On Sept. 23 the town of Volney History Center had an unveiling of a historic roadside marker on VanBuren Drive just off Route 481 North. The history center received a grant from the William G. Pomeroy Foundation for the marker on the historic houses, "The Tavern" and "The Pillars."
The Tavern was built in 1810 by John VanBuren. It took eight years to build the house at a cost of $5000. VanBuren paid his men eight cents a day, that being the going rate for labor at that time. The bricks that went into the construction was made in a nearby brickyard. The walls of the house are 16 inches thick. The sandstone was quarried nearby and the timber used was cut from his own land. The downstairs included a barroom, several other rooms and a kitchen. The floor of the kitchen was made from half logs finished and planed only on the surface. In the kitchen there is a huge fireplace with a built-in oven.
The second floor was a ballroom which was run commercially and as such was the scene of a great many parties and political meetings. The ballroom ran across the entire length of the house with windows facing the river. Above the ballroom is an attic in which the hired help possibly slept. In the attic, with their necks sticking through the ceiling of the ballroom below, were two large sounding bottles which served to amplify the sound of music heard in the ballroom.
John VanBuren died June 11, 1821 and is believed to be buried in the VanValkenburgh Cemetery on the Rogers dairy farm.
The Pillars was built by John's youngest son, David VanBuren in 1847. The Pillars received its name for the four massive white pillars on the porch front facing the Oswego River. It is a fine stone and brick house north of the inn. Unfortunately not much is known about this house. The family ran a boat yard between the two brick houses; building, repairing of boats and canalling goods up and down the river. When the Barge Canal was dug dredges tore out the dock and the pilings in front of the VanBuren houses.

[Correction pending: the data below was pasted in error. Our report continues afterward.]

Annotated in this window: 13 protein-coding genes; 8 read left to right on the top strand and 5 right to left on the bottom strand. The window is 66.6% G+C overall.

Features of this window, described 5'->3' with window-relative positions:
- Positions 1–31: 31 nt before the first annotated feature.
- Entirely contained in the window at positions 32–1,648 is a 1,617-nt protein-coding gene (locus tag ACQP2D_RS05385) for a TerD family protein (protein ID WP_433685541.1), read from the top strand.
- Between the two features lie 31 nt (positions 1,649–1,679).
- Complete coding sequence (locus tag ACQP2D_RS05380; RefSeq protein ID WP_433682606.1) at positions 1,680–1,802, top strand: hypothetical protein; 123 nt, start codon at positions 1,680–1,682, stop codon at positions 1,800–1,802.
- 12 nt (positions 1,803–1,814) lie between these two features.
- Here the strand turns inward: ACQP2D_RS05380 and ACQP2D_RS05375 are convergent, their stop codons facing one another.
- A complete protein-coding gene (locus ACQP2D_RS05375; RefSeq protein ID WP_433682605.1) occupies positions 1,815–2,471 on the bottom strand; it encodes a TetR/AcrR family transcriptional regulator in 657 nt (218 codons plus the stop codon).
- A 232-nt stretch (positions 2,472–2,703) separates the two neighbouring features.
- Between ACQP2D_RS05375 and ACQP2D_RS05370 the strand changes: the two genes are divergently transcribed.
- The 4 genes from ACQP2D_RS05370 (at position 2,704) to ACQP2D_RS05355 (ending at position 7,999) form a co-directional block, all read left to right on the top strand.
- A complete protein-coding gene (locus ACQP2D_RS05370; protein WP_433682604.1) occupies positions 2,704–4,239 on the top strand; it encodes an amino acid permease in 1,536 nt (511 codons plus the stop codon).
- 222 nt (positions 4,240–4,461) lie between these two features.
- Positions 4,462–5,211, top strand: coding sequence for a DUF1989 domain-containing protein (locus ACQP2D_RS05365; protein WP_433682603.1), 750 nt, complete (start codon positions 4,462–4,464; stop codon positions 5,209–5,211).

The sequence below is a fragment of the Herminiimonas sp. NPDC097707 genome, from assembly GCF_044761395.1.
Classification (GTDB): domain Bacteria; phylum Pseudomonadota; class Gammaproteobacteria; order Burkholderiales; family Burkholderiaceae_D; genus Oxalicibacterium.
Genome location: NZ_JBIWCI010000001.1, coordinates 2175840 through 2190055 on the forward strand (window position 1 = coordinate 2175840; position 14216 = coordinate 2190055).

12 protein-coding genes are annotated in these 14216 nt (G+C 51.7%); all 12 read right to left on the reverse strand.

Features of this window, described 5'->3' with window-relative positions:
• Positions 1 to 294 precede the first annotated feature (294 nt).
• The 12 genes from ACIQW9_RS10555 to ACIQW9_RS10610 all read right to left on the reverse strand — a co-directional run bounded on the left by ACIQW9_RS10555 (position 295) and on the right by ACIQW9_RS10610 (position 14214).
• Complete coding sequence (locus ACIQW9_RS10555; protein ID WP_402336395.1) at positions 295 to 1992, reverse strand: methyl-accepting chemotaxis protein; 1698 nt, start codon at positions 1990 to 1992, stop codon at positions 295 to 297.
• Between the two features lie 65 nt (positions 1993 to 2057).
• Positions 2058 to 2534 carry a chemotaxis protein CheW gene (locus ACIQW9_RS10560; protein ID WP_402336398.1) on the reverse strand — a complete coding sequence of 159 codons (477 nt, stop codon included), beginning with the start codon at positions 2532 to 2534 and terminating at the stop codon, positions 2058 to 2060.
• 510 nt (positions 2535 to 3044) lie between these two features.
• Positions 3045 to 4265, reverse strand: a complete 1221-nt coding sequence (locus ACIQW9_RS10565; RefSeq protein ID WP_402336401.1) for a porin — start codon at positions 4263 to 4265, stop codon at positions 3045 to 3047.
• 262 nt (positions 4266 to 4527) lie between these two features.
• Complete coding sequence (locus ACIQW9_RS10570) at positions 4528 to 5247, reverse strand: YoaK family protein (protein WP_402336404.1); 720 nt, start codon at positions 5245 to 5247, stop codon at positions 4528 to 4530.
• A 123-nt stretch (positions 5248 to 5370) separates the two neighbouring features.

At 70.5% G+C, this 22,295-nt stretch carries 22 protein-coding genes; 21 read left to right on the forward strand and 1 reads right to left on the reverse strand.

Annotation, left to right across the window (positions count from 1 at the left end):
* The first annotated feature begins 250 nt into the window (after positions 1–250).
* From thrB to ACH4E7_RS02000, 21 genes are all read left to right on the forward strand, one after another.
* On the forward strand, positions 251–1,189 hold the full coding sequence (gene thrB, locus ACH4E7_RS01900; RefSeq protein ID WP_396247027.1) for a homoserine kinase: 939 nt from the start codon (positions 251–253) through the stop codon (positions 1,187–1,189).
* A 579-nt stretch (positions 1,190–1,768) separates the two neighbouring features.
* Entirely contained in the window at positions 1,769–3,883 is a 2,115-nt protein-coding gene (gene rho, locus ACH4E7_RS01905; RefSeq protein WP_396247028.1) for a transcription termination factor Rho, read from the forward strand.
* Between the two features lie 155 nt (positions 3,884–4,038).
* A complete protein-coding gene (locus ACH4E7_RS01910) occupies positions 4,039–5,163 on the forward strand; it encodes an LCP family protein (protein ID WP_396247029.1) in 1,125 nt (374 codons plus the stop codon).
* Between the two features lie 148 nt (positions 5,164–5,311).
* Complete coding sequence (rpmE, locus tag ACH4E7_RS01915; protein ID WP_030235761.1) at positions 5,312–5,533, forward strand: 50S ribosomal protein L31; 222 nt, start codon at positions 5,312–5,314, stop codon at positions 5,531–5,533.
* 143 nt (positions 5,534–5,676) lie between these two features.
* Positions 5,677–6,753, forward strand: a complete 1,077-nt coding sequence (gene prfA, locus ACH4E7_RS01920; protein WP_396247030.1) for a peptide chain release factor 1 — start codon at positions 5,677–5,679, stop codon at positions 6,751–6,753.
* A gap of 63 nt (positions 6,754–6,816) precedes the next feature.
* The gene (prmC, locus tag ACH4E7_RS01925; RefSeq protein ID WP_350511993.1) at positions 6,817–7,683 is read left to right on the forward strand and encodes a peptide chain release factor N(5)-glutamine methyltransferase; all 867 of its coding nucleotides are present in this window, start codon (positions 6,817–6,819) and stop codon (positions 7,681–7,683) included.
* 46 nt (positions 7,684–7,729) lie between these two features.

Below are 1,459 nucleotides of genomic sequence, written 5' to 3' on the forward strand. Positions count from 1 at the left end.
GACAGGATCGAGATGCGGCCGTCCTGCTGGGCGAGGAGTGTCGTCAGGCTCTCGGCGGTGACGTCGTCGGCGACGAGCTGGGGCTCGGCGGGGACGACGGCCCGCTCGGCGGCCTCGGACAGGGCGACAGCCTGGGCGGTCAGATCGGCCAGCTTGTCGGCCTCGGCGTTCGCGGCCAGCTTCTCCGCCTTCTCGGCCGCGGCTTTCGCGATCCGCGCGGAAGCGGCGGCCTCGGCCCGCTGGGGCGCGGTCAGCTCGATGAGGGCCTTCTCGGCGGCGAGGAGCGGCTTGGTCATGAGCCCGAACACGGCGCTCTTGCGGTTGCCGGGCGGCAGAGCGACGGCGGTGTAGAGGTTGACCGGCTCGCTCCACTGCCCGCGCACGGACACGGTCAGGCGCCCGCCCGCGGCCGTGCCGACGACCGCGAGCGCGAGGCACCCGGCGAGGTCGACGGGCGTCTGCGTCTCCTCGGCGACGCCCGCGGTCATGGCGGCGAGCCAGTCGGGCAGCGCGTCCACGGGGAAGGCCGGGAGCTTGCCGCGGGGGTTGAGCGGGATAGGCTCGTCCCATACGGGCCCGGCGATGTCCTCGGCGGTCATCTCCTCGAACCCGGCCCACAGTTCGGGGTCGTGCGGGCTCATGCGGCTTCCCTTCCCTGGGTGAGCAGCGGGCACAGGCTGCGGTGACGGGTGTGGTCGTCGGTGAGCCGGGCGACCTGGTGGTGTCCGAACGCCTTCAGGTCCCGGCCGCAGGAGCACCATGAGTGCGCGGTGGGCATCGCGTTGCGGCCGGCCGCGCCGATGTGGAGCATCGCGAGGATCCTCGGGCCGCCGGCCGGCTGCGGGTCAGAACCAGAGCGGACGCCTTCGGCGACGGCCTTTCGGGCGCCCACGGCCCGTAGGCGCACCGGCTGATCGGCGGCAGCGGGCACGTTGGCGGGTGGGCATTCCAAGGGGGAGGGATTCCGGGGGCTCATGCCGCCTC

It was said that at one time nearly every farm from the village of Fulton to Minetto was owned by the VanBurens or their in-laws. John VanBuren and his five sons, Peter, John Jr., Jacob, Volkert and David, were canal men as well as engaging in many other enterprises. Volkert was in some ways the most successful. He owned a grist and flour mill at Battle Island and a sawmill on the nearby Black Creek. He had land holdings of 1000 acres, owning land a mile each way from his house on Old Route 57 near Rowlee Road.
Guest speakers of the marker unveiling were Justin White Oswego county Historian, Paula Miller liaison for the William G. Pomeroy Foundation, Barb MacEwen town clerk and Florence McDougall, town of Volney historian.
Photo Caption: Pictured standing with The Tavern and The Pillars historic marker are from left: Carl Rusaw, Ed Wavle, Greg Hartraft, Paula Miller liaison for the William G. Pomeroy Foundation, Florence McDougall, Barb MacEwen, Dennis Lockwood.